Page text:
Going Negative

I do my best to present a positive and constructive outlook. For those times when I lack the emotional energy to do so, I try hard to avoid being negative. I don’t like listening to complaining, whining, and unfair criticism, so it’s only fair that I avoid doing this myself. Being negative is usually a last resort.

I chose to ‘go negative’ in a recent interaction with the local school district. Our Director of Special Education is retiring this summer and we expect that the favored candidate is a particular employee already in the school system. My wife and I believe (very strongly) that this individual does not have the skills needed to successfully interact with parents of children in special education. Considering that the Special Education Director is generally the last person able to prevent a disagreement with parents from moving to the legal system, I consider those ‘people skills’ very important.

Unfortunately, it’s very hard to present evidence to the personnel department and the school board to support such a position about ‘soft skills’ like getting along with others. There’s no way to get this across to someone without being negative, even if you can back it up with lots of examples.

The retirement of our director caught us somewhat by surprise. We’ve been paying more attention to the kids than we have to finding and reading the minutes from the school board meetings. The hiring process started before we even knew the current director was leaving. There was no time to engage other parents to join together in advocating, although we knew a lot that felt the same way. Instead, we briefly spoke at a school board meeting indicating what type of skills we believed were necessary for the role and fired off a quick, and very negative, letter to the superintendent, personnel director and the school board indicating why we felt this potential candidate would not be good for the district.

With more time, and perhaps more savvy people skills on our part, we could have spoken to each school board member personally. We could have established a polite relationship that would help balance the negative message that we had to deliver. We could have worked behind the scenes and potentially had more of an impact than 3 minutes at a school board meeting allowed. Mabye this could have developed into a little more influence in current and future matters that the school board faces concerning special education. All of these things needed more time.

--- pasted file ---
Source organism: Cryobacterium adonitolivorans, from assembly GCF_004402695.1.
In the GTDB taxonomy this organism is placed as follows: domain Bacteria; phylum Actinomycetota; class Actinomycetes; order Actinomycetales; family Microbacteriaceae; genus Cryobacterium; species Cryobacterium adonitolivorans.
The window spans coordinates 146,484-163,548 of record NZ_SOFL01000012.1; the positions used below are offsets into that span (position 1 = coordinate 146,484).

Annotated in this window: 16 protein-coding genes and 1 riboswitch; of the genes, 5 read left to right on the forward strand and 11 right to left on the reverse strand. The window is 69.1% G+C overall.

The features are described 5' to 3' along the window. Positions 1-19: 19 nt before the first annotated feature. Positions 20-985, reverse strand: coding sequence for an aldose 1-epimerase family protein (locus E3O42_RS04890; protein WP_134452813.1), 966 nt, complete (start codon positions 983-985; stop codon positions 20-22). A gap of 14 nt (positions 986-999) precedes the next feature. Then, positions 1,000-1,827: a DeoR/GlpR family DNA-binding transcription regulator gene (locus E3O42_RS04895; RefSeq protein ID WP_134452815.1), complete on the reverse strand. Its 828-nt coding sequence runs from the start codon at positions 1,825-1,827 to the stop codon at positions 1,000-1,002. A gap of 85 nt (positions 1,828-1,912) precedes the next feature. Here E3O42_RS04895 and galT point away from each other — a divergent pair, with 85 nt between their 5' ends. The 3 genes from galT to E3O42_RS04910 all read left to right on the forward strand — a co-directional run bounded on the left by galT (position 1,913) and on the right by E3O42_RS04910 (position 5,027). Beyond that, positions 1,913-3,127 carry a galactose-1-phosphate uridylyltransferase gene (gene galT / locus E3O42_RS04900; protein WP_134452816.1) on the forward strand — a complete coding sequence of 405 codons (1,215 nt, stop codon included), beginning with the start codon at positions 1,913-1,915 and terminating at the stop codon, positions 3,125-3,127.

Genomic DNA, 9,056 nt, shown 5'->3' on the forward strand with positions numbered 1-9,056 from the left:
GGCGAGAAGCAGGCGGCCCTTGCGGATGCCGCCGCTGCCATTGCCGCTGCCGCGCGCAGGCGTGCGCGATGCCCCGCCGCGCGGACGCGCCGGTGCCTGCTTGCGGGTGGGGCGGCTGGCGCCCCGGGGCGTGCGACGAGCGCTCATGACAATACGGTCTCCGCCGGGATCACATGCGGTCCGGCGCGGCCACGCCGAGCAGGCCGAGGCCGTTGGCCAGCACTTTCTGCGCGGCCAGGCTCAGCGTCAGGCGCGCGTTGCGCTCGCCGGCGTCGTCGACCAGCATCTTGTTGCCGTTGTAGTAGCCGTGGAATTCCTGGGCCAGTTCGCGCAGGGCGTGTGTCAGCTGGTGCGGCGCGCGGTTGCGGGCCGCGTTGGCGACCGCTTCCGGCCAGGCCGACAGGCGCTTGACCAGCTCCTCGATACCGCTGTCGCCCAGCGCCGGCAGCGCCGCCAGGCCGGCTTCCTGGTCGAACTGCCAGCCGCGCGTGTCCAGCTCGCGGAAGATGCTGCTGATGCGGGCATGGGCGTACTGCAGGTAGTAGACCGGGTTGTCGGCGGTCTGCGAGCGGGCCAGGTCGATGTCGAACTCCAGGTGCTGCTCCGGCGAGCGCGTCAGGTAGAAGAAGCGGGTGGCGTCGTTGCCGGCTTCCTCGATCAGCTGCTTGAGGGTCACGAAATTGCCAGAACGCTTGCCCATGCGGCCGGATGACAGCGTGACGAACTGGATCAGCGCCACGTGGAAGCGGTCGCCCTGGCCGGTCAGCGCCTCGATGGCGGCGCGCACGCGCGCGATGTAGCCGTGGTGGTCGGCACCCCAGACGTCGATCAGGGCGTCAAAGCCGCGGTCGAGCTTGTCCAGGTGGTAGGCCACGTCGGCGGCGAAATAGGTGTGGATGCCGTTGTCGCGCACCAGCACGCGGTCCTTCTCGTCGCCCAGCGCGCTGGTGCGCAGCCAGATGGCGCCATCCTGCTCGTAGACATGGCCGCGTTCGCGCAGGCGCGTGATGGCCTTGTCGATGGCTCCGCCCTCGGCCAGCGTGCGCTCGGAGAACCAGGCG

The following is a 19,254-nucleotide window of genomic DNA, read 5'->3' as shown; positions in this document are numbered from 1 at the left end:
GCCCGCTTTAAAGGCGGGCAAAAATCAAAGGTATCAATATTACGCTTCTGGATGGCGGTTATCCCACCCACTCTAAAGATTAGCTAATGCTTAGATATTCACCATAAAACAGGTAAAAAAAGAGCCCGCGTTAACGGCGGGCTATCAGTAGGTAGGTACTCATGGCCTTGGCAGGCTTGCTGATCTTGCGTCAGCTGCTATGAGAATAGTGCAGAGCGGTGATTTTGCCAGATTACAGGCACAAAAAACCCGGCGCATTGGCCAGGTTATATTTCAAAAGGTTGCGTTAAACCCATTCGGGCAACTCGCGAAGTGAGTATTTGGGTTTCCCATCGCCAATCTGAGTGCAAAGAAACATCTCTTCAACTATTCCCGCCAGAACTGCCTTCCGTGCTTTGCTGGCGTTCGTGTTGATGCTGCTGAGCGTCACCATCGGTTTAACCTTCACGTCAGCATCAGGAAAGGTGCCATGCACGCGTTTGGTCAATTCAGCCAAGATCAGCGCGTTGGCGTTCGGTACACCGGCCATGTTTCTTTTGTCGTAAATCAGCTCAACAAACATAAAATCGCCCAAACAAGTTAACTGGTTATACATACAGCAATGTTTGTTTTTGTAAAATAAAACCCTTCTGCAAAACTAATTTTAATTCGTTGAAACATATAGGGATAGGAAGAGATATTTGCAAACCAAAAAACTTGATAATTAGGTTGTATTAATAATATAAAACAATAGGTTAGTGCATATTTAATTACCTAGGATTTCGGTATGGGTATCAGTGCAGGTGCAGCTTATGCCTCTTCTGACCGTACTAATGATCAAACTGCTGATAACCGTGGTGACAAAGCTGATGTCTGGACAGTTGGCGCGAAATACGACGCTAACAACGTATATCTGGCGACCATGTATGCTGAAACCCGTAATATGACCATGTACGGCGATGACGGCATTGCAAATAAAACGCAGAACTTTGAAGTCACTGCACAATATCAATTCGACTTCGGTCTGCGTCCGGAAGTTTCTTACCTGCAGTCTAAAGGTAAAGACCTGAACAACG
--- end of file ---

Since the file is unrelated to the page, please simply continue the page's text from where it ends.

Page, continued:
We made a choice. The dozens of hours required to take a softer approach were better spent on our kids and our jobs. I decided to spend only a single hour writing a letter describing our view of this individual’s past job performance, even if it’s looks like I’m a complainer and a trouble maker.

Ultimately I realized that the ability to ‘go negative’ is just one of many tools that we need to use to advocate for our kids. I prefer to keep this particular tool in the toolbox, and use others to do most of my advocating. But I’m not afraid to take it out and use it.

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2 Responses to Going Negative

  1. Wade Rankin says:

    I know well what you mean. Although I tend to take a more positive approach in the endless meetings we’ve had with the school and the school district, etc., on occasion I have “gone negative” to highlight their failure to live up to their obligations. To paraphrase the late Barry Goldwater, “extremism in the service of our children is no vice.”

  2. Julia says:

    I haven’t had to go there yet (haven’t been at this for all that long, either), then again, I don’t live in the school district immediately to the west, and if I did, I probably would have had to by now, unfortunately. (We seem to have REASONABLE people in charge of things here, which is nice.)

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